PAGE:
Henin-Hardenne, Pierce sail into women's final

Each defeats a Russian, earns a chance to win second Roland Garros title

French Open

June 03, 2005|By Lisa Dillman | Lisa Dillman,LOS ANGELES TIMES

PARIS - If people thought the women's semifinals at last year's French Open were tedious, yesterday's weak offerings made them look downright competitive.

Nadia Petrova of Russia won only five games against Justine Henin-Hardenne of Belgium in the first semifinal, and Elena Likhovtseva of Russia came away with two in the second semifinal against Mary Pierce of France.

Henin-Hardenne, about as close to a native as one can get without having been born in France, was boosted by strong crowd support from traveling Belgian fans. And although Pierce, 30, was born in Canada and now lives in Florida, the public has long since accepted her as French.

The score line: The 10th-seeded Henin-Hardenne defeated No. 7 Petrova, 6-2, 6-3, in 68 minutes, and Pierce beat Likhovtseva, 6-1, 6-1, in 58 minutes, facing only two break points.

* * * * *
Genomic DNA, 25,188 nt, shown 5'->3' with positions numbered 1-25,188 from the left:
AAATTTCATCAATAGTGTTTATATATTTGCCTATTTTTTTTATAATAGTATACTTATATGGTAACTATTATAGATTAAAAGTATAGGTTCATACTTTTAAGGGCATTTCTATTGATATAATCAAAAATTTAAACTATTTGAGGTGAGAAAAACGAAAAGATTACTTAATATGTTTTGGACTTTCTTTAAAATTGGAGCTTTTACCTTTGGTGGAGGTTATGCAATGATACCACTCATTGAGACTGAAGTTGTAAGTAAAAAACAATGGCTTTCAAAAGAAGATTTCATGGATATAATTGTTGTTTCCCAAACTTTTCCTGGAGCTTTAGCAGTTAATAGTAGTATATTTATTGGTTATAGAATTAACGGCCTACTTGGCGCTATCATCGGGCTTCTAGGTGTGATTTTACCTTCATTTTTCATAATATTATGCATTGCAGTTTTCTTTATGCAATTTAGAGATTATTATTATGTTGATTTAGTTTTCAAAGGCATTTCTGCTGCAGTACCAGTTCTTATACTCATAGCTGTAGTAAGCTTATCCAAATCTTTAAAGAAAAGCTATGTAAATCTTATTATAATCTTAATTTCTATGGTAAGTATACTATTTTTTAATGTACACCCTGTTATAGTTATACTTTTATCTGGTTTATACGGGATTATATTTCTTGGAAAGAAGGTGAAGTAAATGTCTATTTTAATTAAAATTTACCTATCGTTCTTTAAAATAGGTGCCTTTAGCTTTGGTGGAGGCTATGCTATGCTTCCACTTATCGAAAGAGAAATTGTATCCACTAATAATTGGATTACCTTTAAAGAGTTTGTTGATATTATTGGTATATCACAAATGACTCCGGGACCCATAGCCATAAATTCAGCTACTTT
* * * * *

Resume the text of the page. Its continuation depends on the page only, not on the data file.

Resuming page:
Tomorrow, Pierce will be trying to win her second French Open title and third Grand Slam, having won here in 2000 and at the Australian Open in 1995.

The last 30-year-old to reach the French Open final was Martina Navratilova in 1987. Steffi Graf beat her, 6-4, 4-6, 8-6.

Henin-Hardenne, who turned 23 on Wednesday, is on a three-tournament, 23-match winning streak on clay, the longest on clay since Graf went 32-0 in 1987. The other significant women's mark on clay in the past 20 years was 22-0 by Monica Seles on her way to the French title in 1990.

"I love it," Henin-Hardenne said of clay. "I know the other players don't like to play me on a clay court, and I really enjoy this kind of situation."

She smiled when she said that and it was almost like Martina Hingis in her day, grinning the Chucky-doll smile after slicing up opponents with clever shots.

In three matches, Pierce has never won so much as a set against Henin-Hardenne. In their most recent meeting, Henin-Hardenne won, 6-4, 6-4, in the quarterfinals at the Olympics in Athens last summer. Henin-Hardenne will be appearing in her fourth Grand Slam final, Pierce her fifth.

Henin-Hardenne won here in 2003 but a debilitating virus kept her out for most of 2004, so she often speaks about a new appreciation for her current position in the sport.

Pierce also has a new perspective on her career and life. After winning here in 2000, her tennis stalled because of injuries, including a back problem that raised questions about possible retirement.

The Los Angeles Times is a Tribune Publishing newspaper.

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